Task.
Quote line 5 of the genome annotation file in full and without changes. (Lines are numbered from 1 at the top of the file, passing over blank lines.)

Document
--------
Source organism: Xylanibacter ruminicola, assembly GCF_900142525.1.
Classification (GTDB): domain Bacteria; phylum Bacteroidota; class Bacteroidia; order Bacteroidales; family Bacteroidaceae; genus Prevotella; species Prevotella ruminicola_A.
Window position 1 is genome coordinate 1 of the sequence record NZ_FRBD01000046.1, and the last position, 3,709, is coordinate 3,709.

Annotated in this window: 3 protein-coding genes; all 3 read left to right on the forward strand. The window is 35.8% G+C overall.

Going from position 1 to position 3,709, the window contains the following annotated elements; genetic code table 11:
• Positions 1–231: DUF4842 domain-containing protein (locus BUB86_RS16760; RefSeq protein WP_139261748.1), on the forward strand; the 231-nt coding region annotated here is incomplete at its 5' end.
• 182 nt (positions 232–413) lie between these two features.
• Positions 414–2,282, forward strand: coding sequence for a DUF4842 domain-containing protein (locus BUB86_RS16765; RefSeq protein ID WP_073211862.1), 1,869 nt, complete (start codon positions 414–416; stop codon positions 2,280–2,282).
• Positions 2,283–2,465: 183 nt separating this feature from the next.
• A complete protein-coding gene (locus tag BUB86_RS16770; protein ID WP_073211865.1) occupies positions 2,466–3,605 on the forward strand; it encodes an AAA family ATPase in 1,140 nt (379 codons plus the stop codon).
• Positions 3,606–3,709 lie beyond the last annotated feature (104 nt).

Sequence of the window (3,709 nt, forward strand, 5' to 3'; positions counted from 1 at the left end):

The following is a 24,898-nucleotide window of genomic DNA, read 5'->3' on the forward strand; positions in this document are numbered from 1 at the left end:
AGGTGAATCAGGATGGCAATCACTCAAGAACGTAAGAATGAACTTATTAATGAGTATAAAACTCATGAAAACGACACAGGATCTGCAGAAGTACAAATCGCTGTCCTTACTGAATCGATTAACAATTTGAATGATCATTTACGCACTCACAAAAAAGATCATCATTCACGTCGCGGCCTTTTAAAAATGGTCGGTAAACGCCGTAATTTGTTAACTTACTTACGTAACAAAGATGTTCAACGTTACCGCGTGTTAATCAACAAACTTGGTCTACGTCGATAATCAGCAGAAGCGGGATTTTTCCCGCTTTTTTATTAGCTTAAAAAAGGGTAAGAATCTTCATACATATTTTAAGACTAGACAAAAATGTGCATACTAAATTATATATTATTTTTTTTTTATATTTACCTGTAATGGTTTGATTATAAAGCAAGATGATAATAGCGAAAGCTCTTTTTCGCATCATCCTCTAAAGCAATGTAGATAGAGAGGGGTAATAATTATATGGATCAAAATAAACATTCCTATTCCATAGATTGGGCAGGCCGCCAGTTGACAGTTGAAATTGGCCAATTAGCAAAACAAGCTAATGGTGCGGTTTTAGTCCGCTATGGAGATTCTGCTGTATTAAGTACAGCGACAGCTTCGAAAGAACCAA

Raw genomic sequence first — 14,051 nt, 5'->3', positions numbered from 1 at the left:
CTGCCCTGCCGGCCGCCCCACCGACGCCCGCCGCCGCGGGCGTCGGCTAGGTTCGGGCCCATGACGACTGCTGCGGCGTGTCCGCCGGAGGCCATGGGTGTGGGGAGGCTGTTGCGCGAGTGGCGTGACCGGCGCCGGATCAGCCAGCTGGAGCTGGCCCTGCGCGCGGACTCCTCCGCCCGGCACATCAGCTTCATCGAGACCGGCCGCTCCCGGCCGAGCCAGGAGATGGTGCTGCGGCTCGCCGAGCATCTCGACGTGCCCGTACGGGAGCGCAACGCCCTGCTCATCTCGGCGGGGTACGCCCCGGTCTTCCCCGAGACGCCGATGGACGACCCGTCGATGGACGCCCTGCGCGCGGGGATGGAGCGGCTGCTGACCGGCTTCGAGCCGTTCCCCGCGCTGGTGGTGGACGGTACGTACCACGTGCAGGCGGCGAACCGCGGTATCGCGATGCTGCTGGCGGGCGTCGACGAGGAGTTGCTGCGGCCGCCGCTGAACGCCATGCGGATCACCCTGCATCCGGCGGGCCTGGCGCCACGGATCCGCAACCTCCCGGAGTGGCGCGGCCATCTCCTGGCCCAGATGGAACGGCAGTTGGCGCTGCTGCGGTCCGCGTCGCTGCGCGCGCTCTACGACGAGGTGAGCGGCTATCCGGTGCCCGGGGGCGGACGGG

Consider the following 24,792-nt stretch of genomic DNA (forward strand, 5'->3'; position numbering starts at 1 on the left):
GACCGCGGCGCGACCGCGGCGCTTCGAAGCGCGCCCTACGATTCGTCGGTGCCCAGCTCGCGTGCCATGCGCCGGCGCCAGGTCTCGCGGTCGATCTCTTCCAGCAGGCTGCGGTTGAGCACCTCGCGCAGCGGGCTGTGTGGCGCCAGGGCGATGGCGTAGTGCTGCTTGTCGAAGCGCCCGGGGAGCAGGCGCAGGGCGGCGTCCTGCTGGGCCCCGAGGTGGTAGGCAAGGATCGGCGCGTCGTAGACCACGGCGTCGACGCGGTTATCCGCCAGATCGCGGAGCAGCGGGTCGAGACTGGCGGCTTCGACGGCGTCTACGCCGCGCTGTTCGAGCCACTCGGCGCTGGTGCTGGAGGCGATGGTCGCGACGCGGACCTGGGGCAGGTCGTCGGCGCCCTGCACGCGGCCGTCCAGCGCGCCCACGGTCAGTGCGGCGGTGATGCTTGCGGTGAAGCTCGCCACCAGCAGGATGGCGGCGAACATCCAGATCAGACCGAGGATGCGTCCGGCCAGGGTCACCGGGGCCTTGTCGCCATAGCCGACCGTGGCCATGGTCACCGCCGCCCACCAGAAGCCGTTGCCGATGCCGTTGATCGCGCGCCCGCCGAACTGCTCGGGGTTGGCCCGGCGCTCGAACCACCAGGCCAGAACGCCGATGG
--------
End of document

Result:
Going from position 1 to position 3,709, the window contains the following annotated elements; genetic code table 11: